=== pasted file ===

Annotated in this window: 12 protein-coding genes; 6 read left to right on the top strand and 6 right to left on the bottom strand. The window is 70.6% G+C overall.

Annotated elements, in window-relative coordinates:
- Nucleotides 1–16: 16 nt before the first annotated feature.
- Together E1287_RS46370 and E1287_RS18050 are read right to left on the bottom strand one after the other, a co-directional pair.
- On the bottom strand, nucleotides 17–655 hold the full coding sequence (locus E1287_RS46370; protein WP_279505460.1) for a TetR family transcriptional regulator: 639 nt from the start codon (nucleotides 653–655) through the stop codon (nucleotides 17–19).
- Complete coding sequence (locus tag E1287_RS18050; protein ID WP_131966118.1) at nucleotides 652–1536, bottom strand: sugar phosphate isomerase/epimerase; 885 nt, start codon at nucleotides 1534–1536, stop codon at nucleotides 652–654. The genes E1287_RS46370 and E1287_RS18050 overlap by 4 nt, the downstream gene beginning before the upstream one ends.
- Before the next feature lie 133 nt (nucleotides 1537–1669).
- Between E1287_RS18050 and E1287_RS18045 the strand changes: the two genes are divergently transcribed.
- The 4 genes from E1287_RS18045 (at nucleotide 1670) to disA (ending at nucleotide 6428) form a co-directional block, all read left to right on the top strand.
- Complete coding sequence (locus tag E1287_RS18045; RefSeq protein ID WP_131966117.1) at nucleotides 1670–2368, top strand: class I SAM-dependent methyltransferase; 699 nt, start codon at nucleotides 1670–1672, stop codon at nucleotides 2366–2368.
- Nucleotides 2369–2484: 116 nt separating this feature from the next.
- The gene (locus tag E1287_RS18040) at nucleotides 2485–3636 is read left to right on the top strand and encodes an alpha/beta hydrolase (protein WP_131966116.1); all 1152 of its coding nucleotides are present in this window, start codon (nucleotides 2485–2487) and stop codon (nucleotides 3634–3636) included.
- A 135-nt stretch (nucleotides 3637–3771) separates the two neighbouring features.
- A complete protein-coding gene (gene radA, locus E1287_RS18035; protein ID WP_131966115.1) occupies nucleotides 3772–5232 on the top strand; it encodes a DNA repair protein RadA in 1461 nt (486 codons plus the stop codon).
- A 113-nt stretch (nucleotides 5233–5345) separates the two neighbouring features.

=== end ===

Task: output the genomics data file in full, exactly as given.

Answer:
Annotated in this window: 12 protein-coding genes; 6 read left to right on the top strand and 6 right to left on the bottom strand. The window is 70.6% G+C overall.

Annotated elements, in window-relative coordinates:
- Nucleotides 1–16: 16 nt before the first annotated feature.
- Together E1287_RS46370 and E1287_RS18050 are read right to left on the bottom strand one after the other, a co-directional pair.
- On the bottom strand, nucleotides 17–655 hold the full coding sequence (locus E1287_RS46370; protein WP_279505460.1) for a TetR family transcriptional regulator: 639 nt from the start codon (nucleotides 653–655) through the stop codon (nucleotides 17–19).
- Complete coding sequence (locus tag E1287_RS18050; protein ID WP_131966118.1) at nucleotides 652–1536, bottom strand: sugar phosphate isomerase/epimerase; 885 nt, start codon at nucleotides 1534–1536, stop codon at nucleotides 652–654. The genes E1287_RS46370 and E1287_RS18050 overlap by 4 nt, the downstream gene beginning before the upstream one ends.
- Before the next feature lie 133 nt (nucleotides 1537–1669).
- Between E1287_RS18050 and E1287_RS18045 the strand changes: the two genes are divergently transcribed.
- The 4 genes from E1287_RS18045 (at nucleotide 1670) to disA (ending at nucleotide 6428) form a co-directional block, all read left to right on the top strand.
- Complete coding sequence (locus tag E1287_RS18045; RefSeq protein ID WP_131966117.1) at nucleotides 1670–2368, top strand: class I SAM-dependent methyltransferase; 699 nt, start codon at nucleotides 1670–1672, stop codon at nucleotides 2366–2368.
- Nucleotides 2369–2484: 116 nt separating this feature from the next.
- The gene (locus tag E1287_RS18040) at nucleotides 2485–3636 is read left to right on the top strand and encodes an alpha/beta hydrolase (protein WP_131966116.1); all 1152 of its coding nucleotides are present in this window, start codon (nucleotides 2485–2487) and stop codon (nucleotides 3634–3636) included.
- A 135-nt stretch (nucleotides 3637–3771) separates the two neighbouring features.
- A complete protein-coding gene (gene radA, locus E1287_RS18035; protein ID WP_131966115.1) occupies nucleotides 3772–5232 on the top strand; it encodes a DNA repair protein RadA in 1461 nt (486 codons plus the stop codon).
- A 113-nt stretch (nucleotides 5233–5345) separates the two neighbouring features.